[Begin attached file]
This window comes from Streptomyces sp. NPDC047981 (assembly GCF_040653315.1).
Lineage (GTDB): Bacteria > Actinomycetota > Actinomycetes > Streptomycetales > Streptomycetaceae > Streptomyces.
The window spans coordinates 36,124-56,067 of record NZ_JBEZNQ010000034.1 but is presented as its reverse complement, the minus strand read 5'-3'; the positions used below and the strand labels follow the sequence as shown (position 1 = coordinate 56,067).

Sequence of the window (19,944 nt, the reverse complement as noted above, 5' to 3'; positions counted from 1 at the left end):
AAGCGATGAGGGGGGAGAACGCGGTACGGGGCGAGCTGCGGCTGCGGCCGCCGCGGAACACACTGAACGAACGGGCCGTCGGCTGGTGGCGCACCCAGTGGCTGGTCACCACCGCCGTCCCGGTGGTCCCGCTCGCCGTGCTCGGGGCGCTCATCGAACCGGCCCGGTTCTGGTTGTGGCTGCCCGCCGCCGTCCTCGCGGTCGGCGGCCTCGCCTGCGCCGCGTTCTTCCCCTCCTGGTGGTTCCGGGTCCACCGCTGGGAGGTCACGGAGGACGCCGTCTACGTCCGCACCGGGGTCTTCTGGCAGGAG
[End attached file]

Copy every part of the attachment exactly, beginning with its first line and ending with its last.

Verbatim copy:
This window comes from Streptomyces sp. NPDC047981 (assembly GCF_040653315.1).
Lineage (GTDB): Bacteria > Actinomycetota > Actinomycetes > Streptomycetales > Streptomycetaceae > Streptomyces.
The window spans coordinates 36,124-56,067 of record NZ_JBEZNQ010000034.1 but is presented as its reverse complement, the minus strand read 5'-3'; the positions used below and the strand labels follow the sequence as shown (position 1 = coordinate 56,067).

Sequence of the window (19,944 nt, the reverse complement as noted above, 5' to 3'; positions counted from 1 at the left end):
AAGCGATGAGGGGGGAGAACGCGGTACGGGGCGAGCTGCGGCTGCGGCCGCCGCGGAACACACTGAACGAACGGGCCGTCGGCTGGTGGCGCACCCAGTGGCTGGTCACCACCGCCGTCCCGGTGGTCCCGCTCGCCGTGCTCGGGGCGCTCATCGAACCGGCCCGGTTCTGGTTGTGGCTGCCCGCCGCCGTCCTCGCGGTCGGCGGCCTCGCCTGCGCCGCGTTCTTCCCCTCCTGGTGGTTCCGGGTCCACCGCTGGGAGGTCACGGAGGACGCCGTCTACGTCCGCACCGGGGTCTTCTGGCAGGAG